Last weekend I was at a party with a bunch of people from various parts of the tech industry, and one of them brought up a cool hack from Techcrunch Disrupt. But the hack the group marveled at wasn’t merely cool code; it had a hardware component, and that’s a big part of why it was so interesting.
The hack is called Livebolt, and it’s an authentication system that lets users unlock a door via a smartphone app. Hackathons like the one at Disrupt have tended to produce purely software, but that’s changing. Back in June, I served as a judge for AngelHack2 in Boston, and two of the three finalists had a hardware component. (One helped personalize your workout at the gym, the other was a smart cigarette case that tracked your smoking.)
You can point to several reasons why hardware is becoming cool again, from the rising profile of “maker” culture to the plummeting cost of technologies like 3D printing, but I want to focus on just one. Over the past several years we’ve increasingly layered information networks over our physical environment, and that environment is poised to itself be reinvented. Here’s what I mean…
Take Airbnb, which lets users rent space in their homes to business or vacation travelers, or RelayRides, which lets you rent out your car to someone for a short period of time. In both cases the idea is to use physical goods or infrastructure more efficiently by adding an information network that lets people connect and share resources. It’s a really cool business model, and one that has potential in a lot of other sectors.
But one of your priorities if you’re running a business like this is to minimize any transaction costs for your users. In other words, the more time and effort people have to spend to prepare their home or car for use, the fewer will participate. When you’re getting people onto the network, change is the enemy.
Yet, once you’ve built out a network and proven value to your users, you have a bit more room to experiment. And that’s where something like Livebolt comes in. If users love Airbnb, they might appreciate the ability to let guests unlock their door via smartphone, provided they believe the authentication works. Once the network is up and running and has proven its value, there’s room to make changes to the physical environment.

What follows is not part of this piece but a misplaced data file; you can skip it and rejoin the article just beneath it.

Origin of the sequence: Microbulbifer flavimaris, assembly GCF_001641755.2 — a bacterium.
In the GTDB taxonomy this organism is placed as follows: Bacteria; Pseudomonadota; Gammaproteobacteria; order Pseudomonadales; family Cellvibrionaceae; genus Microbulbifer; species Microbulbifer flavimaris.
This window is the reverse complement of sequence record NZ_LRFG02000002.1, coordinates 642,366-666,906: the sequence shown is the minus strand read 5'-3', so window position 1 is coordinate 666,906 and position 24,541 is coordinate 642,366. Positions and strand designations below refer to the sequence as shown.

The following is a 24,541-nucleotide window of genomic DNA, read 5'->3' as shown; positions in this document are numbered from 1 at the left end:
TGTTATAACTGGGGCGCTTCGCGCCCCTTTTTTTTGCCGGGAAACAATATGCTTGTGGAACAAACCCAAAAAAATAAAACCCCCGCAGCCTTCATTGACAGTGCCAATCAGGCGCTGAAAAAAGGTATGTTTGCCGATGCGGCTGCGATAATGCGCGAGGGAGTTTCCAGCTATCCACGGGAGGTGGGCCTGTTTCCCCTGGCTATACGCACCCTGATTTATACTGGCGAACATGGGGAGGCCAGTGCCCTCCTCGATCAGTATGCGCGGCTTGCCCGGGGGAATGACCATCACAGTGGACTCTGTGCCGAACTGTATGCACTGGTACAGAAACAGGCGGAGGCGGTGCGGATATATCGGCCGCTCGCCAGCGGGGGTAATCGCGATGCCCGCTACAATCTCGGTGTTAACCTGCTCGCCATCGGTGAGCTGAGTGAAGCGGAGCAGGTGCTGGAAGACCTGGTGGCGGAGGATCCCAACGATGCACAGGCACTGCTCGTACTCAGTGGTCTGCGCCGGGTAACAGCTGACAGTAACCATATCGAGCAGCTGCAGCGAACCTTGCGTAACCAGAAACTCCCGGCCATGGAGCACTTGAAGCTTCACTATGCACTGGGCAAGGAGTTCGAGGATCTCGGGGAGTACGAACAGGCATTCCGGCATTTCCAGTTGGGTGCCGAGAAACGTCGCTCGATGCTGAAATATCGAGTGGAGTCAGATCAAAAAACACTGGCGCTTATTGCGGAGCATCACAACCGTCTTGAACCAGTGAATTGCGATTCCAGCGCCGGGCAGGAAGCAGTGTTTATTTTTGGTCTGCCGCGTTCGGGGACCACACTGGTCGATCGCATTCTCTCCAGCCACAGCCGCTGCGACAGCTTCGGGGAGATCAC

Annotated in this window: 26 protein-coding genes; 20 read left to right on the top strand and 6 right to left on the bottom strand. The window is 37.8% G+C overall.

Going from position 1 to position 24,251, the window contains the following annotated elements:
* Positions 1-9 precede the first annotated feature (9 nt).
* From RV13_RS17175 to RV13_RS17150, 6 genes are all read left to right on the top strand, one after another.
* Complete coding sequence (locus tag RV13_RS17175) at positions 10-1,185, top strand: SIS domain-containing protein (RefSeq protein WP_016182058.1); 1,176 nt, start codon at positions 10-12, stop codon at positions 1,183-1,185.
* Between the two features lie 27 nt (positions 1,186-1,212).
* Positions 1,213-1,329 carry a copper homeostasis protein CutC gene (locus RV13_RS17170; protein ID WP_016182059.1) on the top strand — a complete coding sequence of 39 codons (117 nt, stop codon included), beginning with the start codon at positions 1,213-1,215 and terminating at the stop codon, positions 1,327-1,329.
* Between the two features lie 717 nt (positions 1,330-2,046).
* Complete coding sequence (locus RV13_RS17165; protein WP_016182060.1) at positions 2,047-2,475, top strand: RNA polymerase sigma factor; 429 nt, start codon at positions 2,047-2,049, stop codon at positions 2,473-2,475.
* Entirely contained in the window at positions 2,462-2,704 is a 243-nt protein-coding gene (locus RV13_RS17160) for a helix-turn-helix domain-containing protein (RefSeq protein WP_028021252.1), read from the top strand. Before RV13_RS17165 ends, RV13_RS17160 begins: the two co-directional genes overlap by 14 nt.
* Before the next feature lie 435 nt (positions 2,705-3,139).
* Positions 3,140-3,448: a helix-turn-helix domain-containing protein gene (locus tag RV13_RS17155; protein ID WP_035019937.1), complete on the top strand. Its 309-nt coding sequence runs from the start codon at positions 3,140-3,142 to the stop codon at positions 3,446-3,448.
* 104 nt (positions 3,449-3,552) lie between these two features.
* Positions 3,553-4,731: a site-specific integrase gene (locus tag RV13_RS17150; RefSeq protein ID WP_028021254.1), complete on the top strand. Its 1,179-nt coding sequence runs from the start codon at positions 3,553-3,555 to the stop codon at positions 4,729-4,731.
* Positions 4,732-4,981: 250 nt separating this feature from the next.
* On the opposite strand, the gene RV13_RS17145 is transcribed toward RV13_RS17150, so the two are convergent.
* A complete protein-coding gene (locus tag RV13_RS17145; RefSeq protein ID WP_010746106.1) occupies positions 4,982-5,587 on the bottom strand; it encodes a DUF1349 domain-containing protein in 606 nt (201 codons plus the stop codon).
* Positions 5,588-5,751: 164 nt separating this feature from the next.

And that’s where hardware hacks, broadly defined, become interesting. Take mobile payments, for instance. Right now mobile payment players just want to make it as seamless as possible to switch from paying with a credit card to paying with a smartphone. But once you get a bunch of people paying with their phones, what changes might you make to the physical layout of a store, to the registers, the checkout line, or to the products themselves to optimize for that new system? I’m confident that many cool physical hacks would be possible.
The fact that hardware hacks and hackathons are on the rise is great for a number of reasons, including that many of them are just plain cool. But one reason that gets me particularly excited is that they can add value to some of our existing networks by optimizing our physical environment. Just because we build a lot of networks to fit with our current environment, doesn’t mean it couldn’t use a change.
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